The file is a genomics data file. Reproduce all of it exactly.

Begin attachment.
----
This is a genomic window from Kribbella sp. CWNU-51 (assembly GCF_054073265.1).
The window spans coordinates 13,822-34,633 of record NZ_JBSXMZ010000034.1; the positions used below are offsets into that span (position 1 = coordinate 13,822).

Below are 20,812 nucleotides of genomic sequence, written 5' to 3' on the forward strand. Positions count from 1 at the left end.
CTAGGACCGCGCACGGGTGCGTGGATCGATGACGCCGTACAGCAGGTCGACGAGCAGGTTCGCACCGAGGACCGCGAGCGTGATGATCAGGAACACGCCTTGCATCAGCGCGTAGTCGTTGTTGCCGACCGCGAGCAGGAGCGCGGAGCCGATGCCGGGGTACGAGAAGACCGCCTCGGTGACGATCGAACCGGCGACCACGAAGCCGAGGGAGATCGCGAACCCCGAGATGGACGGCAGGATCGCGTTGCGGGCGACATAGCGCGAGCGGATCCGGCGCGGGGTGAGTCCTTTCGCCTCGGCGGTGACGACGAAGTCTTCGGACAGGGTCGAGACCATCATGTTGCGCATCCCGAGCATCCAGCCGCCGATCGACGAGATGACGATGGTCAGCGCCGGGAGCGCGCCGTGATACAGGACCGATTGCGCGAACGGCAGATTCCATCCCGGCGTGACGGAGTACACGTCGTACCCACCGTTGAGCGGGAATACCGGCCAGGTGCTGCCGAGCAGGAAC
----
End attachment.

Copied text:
This is a genomic window from Kribbella sp. CWNU-51 (assembly GCF_054073265.1).
The window spans coordinates 13,822-34,633 of record NZ_JBSXMZ010000034.1; the positions used below are offsets into that span (position 1 = coordinate 13,822).

Below are 20,812 nucleotides of genomic sequence, written 5' to 3' on the forward strand. Positions count from 1 at the left end.
CTAGGACCGCGCACGGGTGCGTGGATCGATGACGCCGTACAGCAGGTCGACGAGCAGGTTCGCACCGAGGACCGCGAGCGTGATGATCAGGAACACGCCTTGCATCAGCGCGTAGTCGTTGTTGCCGACCGCGAGCAGGAGCGCGGAGCCGATGCCGGGGTACGAGAAGACCGCCTCGGTGACGATCGAACCGGCGACCACGAAGCCGAGGGAGATCGCGAACCCCGAGATGGACGGCAGGATCGCGTTGCGGGCGACATAGCGCGAGCGGATCCGGCGCGGGGTGAGTCCTTTCGCCTCGGCGGTGACGACGAAGTCTTCGGACAGGGTCGAGACCATCATGTTGCGCATCCCGAGCATCCAGCCGCCGATCGACGAGATGACGATGGTCAGCGCCGGGAGCGCGCCGTGATACAGGACCGATTGCGCGAACGGCAGATTCCATCCCGGCGTGACGGAGTACACGTCGTACCCACCGTTGAGCGGGAATACCGGCCAGGTGCTGCCGAGCAGGAAC